6 Ways to Serve Survivors of Abuse

Can I ask you something, friend to friend? 

What if after church next Sunday, a godly longtime member of your church approached you with tears burning in her eyes, and in a voice barely above a whisper, squeezed out the words, “I’ve been abused.” Would you know what to do . . . what to say?

If your honest answer is “no,” you’re not alone. Abuse is an ugly and prevalent sin in our broken world. When we’re faced with this awful reality, we can find ourselves reeling, unsure of what to do or say. I don’t write these words as some sort of specialist. No impressive degree hangs on my wall as evidence that I know how to handle this horrendous sin. Rather, I am approaching this gut-wrenching topic alongside you as a friend, one who has walked the path of abuse myself and found some things that fellow Christ-followers have done to be helpful, and some things not so much. Also, I’m not suggesting that these are the only things that you should do to care for survivors of abuse. Let this post be a starting point to help you think through how you can practically care for those in your life who are hurting. My prayer is that you can begin to make a difference in your church and world as you seek to care for the vulnerable in a Christlike way.

One final disclaimer: safety matters. If someone you know is in a dangerous, abusive situation please, first and foremost, work with them to get them to safety before doing anything else.

1. Listen and Learn

Abuse has an uncanny ability to take away the voice of the abused. A survivor who is telling you about their experience is likely standing in a hurricane of fear, shame, and a swirl of other thoughts and emotions but choosing to bravely talk to you about their abuse anyway. This is no small feat.

Listening and learning are not small feats either. Both dignify the individual brave enough to share their experience with you. As you seek to do so, here are a few things to keep in mind.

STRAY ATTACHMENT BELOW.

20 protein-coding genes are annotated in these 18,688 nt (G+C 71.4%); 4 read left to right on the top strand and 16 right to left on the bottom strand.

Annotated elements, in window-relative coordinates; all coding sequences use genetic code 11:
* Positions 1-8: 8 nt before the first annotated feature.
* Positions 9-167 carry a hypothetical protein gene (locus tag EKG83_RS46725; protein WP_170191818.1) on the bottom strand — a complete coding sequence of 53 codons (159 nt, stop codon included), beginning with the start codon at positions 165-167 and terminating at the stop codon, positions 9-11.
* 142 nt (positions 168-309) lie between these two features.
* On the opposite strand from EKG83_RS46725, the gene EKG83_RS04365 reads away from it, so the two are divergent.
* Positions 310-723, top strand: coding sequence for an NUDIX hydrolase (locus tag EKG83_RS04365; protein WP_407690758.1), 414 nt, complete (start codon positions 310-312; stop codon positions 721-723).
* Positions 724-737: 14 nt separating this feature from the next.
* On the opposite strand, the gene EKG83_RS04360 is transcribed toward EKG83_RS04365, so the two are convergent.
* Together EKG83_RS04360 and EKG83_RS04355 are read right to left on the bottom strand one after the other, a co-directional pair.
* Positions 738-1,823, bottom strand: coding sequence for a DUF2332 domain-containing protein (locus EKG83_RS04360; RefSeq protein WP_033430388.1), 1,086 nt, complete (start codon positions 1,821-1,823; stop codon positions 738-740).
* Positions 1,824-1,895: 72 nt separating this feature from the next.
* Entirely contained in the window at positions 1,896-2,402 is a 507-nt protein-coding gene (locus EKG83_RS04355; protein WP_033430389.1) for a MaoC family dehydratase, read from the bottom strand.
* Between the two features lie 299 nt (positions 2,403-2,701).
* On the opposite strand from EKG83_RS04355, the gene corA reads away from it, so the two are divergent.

• Silently pray. As the survivor begins to share, silently say a quick prayer asking the Lord for wisdom and discernment. Ask Him to help you listen well and respond with love and grace.
  • Actively listen. It may be tempting to try to figure out what you’re going to say next. When you do this, you risk missing what is being shared. Plus, you are not being fully present. It may take a few minutes longer for you to respond when your friend is finished, but a brief pause here and there is much better than being an absent listener. 
  • Avoid assumptions. Abuse is not a one-size-fits-all issue to grapple with, so make sure that you’re listening to the specific individual in front of you. Assuming that you know how they feel or what they’re going to say because you’ve talked with other survivors is unhelpful. But using knowledge you’ve gained from talking with other survivors can help prepare you better for what you might hear or how to respond.
  • Withhold judgment. Your role is not to determine the validity of what is being shared with you. Your friend has come to you for a listening ear; lovingly provide help and comfort.
  • Be honest. Abuse is a hard thing to respond to. It shakes us to the very core. Don’t be afraid to say, “I don’t know what to say. I am so sorry for what you are going through, and I want you to know that I am here for you.” 

2. Pray First

It’s easy to think that prayer doesn’t help as much as meeting a survivor’s physical and practical needs, but your prayers for survivors of abuse matter. You are praying to the all-powerful God for whom nothing is too hard. He can give supernatural peace and comfort. He can give courage and clarity of thought. He can give grace upon grace for every minute that a survivor walks through the valley of the shadow of death. He can give healing and hope beyond what our human minds think possible. So, pray. Pray for the survivors in your church and in your life. Go boldly before the throne of grace for them, knowing that our God, the comforter of the broken-hearted, is listening. 

3. Be a Conduit

The church is often the first place that survivors turn to for help. This is because they trust the church. As the body of Christ, we must steward their trust well.1 One way to do so is knowing how to connect survivors with the help that they need. 

Many churches maintain lists of local law enforcement, social workers, counselors, church elders, attorneys, and parachurch ministries, as well as other critical contacts useful in a variety of situations. Consider asking someone on your church staff if you could have a copy of your church’s list. It is likely a wonderful starting point. If your church does not have a list like this, encourage them to make one or offer to put one together.

It may take time for survivors to be ready to receive additional help and care, but knowing how to connect them to these resources when they are ready is critical. Perhaps you could give them a small list of resources to keep so that when they feel ready to take the next step, they don’t have to be overwhelmed by looking for contacts and resources in the never-ending recesses of the internet.

4. Be Practical